The Other Side of the Road
"Either you are always moving or completely stuck. This weekend started strong. But you can't have one side of the road without the other."
"This weekend started strong - We raced out of the city and overtook every car on the freeway for the first 60 miles. - Then I heard it…"
This is a bipolar lifestyle like no other. Either you are always moving or completely stuck. This weekend started strong. Snake asked me the day before if I wanted to ride east for a quick overnighter in the desert and of course I found the offer agreeable. We pulled out of the shop early – well prepared and in high spirits. We raced out of the city and overtook every car on the freeway for the first 60 miles. I had the perfect song by Tyler Childers (Whitehouse Road) stuck in my head. It was a fine start to the weekend. Then I heard it… The quiet percussion of disagreeing metals deep within my motor. We pulled over and I asked Snake to lend his ear. I kicked Hayduke over and we both heard it again – yet louder this time. The noise was coming from somewhere in the bottom end of my motor which is always a bad sign. Snake looked at me and said “Oh shit.”
“We said goodbye and there I sat, stuck on the side of the road, but not the fun side…"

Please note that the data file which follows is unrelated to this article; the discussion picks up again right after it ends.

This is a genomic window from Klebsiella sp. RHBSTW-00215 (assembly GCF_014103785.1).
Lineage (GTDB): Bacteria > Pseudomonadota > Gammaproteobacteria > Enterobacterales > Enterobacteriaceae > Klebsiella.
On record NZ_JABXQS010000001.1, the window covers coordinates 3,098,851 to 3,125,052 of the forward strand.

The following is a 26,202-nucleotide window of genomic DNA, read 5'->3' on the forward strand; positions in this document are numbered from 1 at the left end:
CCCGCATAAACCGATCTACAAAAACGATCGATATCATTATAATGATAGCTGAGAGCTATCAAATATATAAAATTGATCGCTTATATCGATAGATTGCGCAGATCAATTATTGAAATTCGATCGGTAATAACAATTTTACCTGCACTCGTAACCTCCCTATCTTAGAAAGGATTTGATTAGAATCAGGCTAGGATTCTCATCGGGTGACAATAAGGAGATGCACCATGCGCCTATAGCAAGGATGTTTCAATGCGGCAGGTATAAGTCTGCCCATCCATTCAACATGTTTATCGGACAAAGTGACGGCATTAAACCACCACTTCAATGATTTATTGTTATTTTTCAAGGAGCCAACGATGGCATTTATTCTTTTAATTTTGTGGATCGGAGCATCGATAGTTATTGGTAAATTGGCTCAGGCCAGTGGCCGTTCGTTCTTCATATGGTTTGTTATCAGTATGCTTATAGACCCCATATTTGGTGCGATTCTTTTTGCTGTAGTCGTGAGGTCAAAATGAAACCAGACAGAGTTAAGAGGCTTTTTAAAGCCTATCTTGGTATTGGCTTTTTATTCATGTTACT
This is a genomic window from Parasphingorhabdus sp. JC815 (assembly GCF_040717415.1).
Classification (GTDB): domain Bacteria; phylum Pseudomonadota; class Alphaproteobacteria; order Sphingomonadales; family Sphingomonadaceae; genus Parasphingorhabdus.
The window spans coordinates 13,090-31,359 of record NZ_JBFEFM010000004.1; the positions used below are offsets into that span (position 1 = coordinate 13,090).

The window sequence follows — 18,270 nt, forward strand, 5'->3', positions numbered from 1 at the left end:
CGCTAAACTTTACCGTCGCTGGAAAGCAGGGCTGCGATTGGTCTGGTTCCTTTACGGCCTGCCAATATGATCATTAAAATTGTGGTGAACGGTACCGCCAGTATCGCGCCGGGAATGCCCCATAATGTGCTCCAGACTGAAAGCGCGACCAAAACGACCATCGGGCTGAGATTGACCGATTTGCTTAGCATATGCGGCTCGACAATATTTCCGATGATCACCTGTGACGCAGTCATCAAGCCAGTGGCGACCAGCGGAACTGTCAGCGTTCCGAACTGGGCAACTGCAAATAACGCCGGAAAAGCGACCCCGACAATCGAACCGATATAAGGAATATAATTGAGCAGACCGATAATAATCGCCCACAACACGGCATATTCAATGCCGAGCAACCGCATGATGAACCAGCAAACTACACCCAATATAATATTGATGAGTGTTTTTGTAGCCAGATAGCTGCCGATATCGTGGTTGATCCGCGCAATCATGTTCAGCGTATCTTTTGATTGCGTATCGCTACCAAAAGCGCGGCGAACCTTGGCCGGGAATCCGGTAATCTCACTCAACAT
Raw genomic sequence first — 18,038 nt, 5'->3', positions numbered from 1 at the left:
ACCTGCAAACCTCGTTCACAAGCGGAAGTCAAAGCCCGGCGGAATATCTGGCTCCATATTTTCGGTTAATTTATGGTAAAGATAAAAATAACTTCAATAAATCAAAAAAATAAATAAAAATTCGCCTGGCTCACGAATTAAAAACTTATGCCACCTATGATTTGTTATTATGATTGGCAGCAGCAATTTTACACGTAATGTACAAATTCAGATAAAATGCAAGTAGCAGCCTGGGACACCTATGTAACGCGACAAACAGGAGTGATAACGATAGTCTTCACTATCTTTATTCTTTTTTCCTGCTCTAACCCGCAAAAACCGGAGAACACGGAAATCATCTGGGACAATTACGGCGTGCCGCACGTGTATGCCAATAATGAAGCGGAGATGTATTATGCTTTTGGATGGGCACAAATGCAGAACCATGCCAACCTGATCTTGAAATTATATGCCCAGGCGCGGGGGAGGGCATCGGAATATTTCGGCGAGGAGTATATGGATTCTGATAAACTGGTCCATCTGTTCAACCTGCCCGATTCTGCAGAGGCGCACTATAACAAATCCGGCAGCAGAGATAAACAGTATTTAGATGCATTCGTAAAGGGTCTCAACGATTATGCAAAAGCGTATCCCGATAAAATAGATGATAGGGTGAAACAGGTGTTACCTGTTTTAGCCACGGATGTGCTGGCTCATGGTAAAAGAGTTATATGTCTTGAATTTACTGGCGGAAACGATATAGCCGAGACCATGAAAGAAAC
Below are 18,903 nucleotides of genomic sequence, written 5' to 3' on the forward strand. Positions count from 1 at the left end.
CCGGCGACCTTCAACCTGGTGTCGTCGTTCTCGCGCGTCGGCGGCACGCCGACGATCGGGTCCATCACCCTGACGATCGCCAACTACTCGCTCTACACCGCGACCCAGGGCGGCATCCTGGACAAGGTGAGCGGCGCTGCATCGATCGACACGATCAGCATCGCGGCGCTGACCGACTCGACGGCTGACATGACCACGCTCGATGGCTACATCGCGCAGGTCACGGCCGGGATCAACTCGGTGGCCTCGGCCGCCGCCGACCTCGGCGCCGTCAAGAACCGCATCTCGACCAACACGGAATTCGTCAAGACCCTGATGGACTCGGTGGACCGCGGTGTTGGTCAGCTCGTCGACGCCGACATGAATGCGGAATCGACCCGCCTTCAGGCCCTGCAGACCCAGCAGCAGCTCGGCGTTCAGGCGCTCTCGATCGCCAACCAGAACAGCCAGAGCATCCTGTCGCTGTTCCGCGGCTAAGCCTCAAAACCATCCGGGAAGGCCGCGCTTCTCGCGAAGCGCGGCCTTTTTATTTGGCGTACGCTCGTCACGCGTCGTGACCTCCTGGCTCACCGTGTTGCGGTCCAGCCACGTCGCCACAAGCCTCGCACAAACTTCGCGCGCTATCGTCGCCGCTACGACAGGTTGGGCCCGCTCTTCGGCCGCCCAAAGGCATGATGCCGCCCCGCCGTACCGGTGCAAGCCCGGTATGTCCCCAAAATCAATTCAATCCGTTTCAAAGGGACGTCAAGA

We said goodbye (he would continue without me, it’s just the way it works) and there I sat, stuck on the side of the road, but not the fun side… The other side, where you cannot continue. The side where you will be until you can find another way home. The side of the road that will ask you to take your bike apart, piece by piece, in search of something unhinged and well- hidden in its bowels. I got a tow back to my shop. It was not pleasant. I hated seeing my bike loaded on a truck and the driver was an odd case. I sat in the cab and listened to him tell me terrifying stories about how his dad, who often made stew from bunnies (not that odd if you come from the middle of nowhere), once mistook an animal for dead and was half way done skinning it when the damn thing woke up and started screaming and running around the house. He laughed hard about the incident and I wondered if he was born without a soul.
“And here I would be stuck until my new parts arrive"
Once I got back to the shop I cleaned and stripped Hayduke’s motor down. I removed the timing cover and found what I thought was the sound. My idle gear bushing was worn with an inexcusable wobble ¬– a very easy fix. But then I got to thinking that if I’m already this involved; why not check on the rest? So I removed my carburetor and intake manifold and collapsed all my pushrods. I loosened the head bolts and before long had every piece of my top end disassembled... And here I would be stuck until my new parts arrive– in exactly the opposite direction I had set out to be. But so be it. You can’t have one side of the road without the other.
Todd Blubaugh was born and raised in McPherson, Kansas. His earliest interests were in art and motorbikes and since the age of 12, Todd has been pursuing these two passions. He currently works in film, writes, shoots, and pursues collaborations with his roommates at The Chun, a motorcycle warehouse and art space in Los Angeles. The free-spirit artist shares his passion for open roads through aspirational imagery and poetic travel notes that resonate with Serengeti’s DNA.